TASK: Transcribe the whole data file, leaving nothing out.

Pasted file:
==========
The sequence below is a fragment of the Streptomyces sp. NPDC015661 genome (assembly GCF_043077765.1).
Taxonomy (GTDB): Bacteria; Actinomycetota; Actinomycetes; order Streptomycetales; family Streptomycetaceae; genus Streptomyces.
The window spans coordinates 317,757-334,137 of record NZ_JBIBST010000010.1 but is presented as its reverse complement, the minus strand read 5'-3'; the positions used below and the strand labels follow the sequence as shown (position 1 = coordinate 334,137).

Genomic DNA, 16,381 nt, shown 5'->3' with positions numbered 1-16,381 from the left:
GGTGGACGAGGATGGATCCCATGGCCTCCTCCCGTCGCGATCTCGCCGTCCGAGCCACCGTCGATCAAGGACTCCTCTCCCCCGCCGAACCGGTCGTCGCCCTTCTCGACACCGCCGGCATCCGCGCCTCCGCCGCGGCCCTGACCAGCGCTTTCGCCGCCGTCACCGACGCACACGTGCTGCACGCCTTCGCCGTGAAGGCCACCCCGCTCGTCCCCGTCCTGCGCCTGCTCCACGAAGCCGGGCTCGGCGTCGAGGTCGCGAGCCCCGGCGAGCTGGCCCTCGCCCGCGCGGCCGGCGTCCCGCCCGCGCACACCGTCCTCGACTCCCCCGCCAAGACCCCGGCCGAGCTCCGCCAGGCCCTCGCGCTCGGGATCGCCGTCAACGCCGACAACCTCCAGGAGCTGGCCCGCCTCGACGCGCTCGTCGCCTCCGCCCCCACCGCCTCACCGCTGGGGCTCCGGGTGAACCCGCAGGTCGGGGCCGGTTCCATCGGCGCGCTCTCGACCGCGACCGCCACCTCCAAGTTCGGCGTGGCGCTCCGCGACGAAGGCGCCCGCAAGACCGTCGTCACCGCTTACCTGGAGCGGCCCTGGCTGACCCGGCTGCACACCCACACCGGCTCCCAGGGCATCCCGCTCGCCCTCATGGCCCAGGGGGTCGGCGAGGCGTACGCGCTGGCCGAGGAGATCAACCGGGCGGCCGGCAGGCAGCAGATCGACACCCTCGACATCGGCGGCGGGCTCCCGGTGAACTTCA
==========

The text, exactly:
The sequence below is a fragment of the Streptomyces sp. NPDC015661 genome (assembly GCF_043077765.1).
Taxonomy (GTDB): Bacteria; Actinomycetota; Actinomycetes; order Streptomycetales; family Streptomycetaceae; genus Streptomyces.
The window spans coordinates 317,757-334,137 of record NZ_JBIBST010000010.1 but is presented as its reverse complement, the minus strand read 5'-3'; the positions used below and the strand labels follow the sequence as shown (position 1 = coordinate 334,137).

Genomic DNA, 16,381 nt, shown 5'->3' with positions numbered 1-16,381 from the left:
GGTGGACGAGGATGGATCCCATGGCCTCCTCCCGTCGCGATCTCGCCGTCCGAGCCACCGTCGATCAAGGACTCCTCTCCCCCGCCGAACCGGTCGTCGCCCTTCTCGACACCGCCGGCATCCGCGCCTCCGCCGCGGCCCTGACCAGCGCTTTCGCCGCCGTCACCGACGCACACGTGCTGCACGCCTTCGCCGTGAAGGCCACCCCGCTCGTCCCCGTCCTGCGCCTGCTCCACGAAGCCGGGCTCGGCGTCGAGGTCGCGAGCCCCGGCGAGCTGGCCCTCGCCCGCGCGGCCGGCGTCCCGCCCGCGCACACCGTCCTCGACTCCCCCGCCAAGACCCCGGCCGAGCTCCGCCAGGCCCTCGCGCTCGGGATCGCCGTCAACGCCGACAACCTCCAGGAGCTGGCCCGCCTCGACGCGCTCGTCGCCTCCGCCCCCACCGCCTCACCGCTGGGGCTCCGGGTGAACCCGCAGGTCGGGGCCGGTTCCATCGGCGCGCTCTCGACCGCGACCGCCACCTCCAAGTTCGGCGTGGCGCTCCGCGACGAAGGCGCCCGCAAGACCGTCGTCACCGCTTACCTGGAGCGGCCCTGGCTGACCCGGCTGCACACCCACACCGGCTCCCAGGGCATCCCGCTCGCCCTCATGGCCCAGGGGGTCGGCGAGGCGTACGCGCTGGCCGAGGAGATCAACCGGGCGGCCGGCAGGCAGCAGATCGACACCCTCGACATCGGCGGCGGGCTCCCGGTGAACTTCA